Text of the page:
The Twicycle is an innovative new bike concept that gives both your arms and legs a workout. A traditional rear drivetrain connects foot pedals to the back wheel, while a second drivetrain connects the front wheel to a hand crank, to allow for hand pedalling. This exercises your arms and shoulders as well as your legs. Right now, the Twicycle is in the prototype phase, but its inventor, Boyan Rista, plans to launch a crowdfunding campaign this summer and price it similarly to other road bikes already on the market.
We spoke with Boyan about this rad new bike design to find out more. Watch our video showing the TwiCycle in action and read our full interview below:
1. Tell us about the TwiCycle. How does it work? What is it’s purpose?
The purpose of it is to allow arm workout and building up arm and upper body strength whilst being able to enjoy the outdoors as with a normal bicycle. The rider can use the arms to crank the front wheel and legs to drive the back wheel. Both systems are independent of each other so one can adjust the resistance as they please with 8 gears on each drive.
2. What inspired its creation?
I was in the mountains in the middle of nowhere in Eastern Europe for 3 months last summer. I Did a lot of cycling but couldn’t always find places to go swimming, or similar, to work my arms. I had this idea a few years ago though, but at that time, I didn’t know if it would be possible.
3. How long did it take to develop and what challenges did you face?
So I went about building a rough proof-of-concept prototype whilst in Eastern Europe, just to see if it was even possible to keep balance with a handlebar that turns as well. Once I built the first working prototype and actually tried it, I realised I had something very special on my hands and immediately called my brother Goran to tell him about it.
I felt that this was something we had to share with other people; if we could get enough like-minded bike riders interested, then the TwiCycle should available in the bike industry. Hence, why we wanted to develop it as a crowd funded project. The main challenges are meeting the strict deadlines that I have imposed on us, as well as the design challenges. Although it looks simple, a lot of thought and research has to go into producing a product like this to make sure it works as it’s supposed to.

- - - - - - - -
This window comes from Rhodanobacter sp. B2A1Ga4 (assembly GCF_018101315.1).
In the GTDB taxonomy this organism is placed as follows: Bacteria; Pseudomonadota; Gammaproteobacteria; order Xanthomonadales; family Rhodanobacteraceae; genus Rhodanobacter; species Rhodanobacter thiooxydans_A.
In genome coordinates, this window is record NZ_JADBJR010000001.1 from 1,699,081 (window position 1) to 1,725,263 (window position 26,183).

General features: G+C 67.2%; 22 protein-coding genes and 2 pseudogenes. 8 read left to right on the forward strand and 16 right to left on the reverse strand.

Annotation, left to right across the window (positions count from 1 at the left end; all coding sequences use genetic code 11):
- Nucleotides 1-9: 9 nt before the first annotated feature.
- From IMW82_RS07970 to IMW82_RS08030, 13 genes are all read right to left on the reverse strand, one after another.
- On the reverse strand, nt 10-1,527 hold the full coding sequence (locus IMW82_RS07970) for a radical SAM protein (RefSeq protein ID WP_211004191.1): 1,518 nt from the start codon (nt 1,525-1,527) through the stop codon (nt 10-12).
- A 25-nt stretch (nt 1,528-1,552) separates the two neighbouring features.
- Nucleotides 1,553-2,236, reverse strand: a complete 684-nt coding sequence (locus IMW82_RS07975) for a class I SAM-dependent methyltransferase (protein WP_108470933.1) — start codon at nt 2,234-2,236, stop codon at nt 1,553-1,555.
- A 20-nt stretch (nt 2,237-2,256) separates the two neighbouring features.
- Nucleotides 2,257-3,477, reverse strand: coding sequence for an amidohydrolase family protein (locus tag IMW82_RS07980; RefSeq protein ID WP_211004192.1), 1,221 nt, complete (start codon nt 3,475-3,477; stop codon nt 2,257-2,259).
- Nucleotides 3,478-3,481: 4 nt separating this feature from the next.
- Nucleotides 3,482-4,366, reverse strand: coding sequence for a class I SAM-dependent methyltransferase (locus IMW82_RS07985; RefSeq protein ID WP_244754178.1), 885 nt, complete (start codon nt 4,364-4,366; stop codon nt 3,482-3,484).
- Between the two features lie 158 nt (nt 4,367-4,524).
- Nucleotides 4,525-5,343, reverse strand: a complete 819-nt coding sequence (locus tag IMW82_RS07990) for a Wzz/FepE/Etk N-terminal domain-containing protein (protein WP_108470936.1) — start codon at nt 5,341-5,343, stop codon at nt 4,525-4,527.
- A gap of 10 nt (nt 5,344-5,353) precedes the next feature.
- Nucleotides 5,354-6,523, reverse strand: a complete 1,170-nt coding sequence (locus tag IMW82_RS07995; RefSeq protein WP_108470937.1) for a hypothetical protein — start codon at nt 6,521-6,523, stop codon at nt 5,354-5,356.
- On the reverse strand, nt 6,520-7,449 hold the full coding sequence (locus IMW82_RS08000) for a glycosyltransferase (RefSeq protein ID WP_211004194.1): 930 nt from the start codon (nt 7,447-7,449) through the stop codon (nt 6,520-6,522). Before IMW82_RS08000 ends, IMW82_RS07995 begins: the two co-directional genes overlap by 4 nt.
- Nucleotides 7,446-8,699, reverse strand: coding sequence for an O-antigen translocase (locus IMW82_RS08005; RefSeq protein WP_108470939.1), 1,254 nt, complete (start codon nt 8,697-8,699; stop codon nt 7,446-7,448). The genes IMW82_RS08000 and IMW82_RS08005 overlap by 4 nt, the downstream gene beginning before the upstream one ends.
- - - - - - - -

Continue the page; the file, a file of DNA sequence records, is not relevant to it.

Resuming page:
4. Is the TwiCycle easy to ride? How about turning while using the hand pedals?
Yes, it is remarkably easy. Everyone that we gave it to was able to ride on the first go. You obviously look awkward at first until you get used to the feel but this usually happens after about half an hour. Turning is completely intuitive and there are no known issues with that either.
5. The hand pedals lock into position for normal riding. How does this riding position compare to that of a traditional bike?
Once the handlebars are locked, TwiCycle is basically just like another road bike. The seating position is the same as riding ‘on top’ on a race bike (holding the top part of handlebars). You can hold the crankshaft or the cranks and use them as handlebars. You can also lock the crank system in an upright position for the ‘going to the shops’ mode.
6. How is the project being funded? Where is the TwiCycle being manufactured?
Funded by people, for them. We are looking at the project as a group buy at the first stages. To get people using it. I guess another challenge is that this is a relatively new concept and therefore you have to work 100 times as hard to popularise it. People have their reservations—they think it’s dangerous (which sport isn’t, to some degree, though?). People also think it’s impossible to ride—all these myths need to be busted. Manufacturing will be most probably done in Japan or Taiwan.
7. What has the reaction been like so far?
So far there has been a lot of mixed reaction. Probably more negative than positive. But we don’t expect everyone to love it. Those people that GET the concept will be the ones to use it first and will see the benefits.
8. Where can you buy a TwiCycle?
8. At the moment, it will be pre-orders only via a crowd funding campaign. People must go to our website (twicycle.com) and enter their email in the white ’email me when ready’ box to get invited to participate when it launches.
9. What’s next for you and the project?
Finalising the design before it goes to the manufacturers and filming a new video with updated bike and demonstrating its use in more detail and explaining a lot of things that people misunderstand about it.
Featured image: The TwiCycle features hand pedals that power the front wheel, via a second drivetrain. Photo: Courtesy TwiCycle.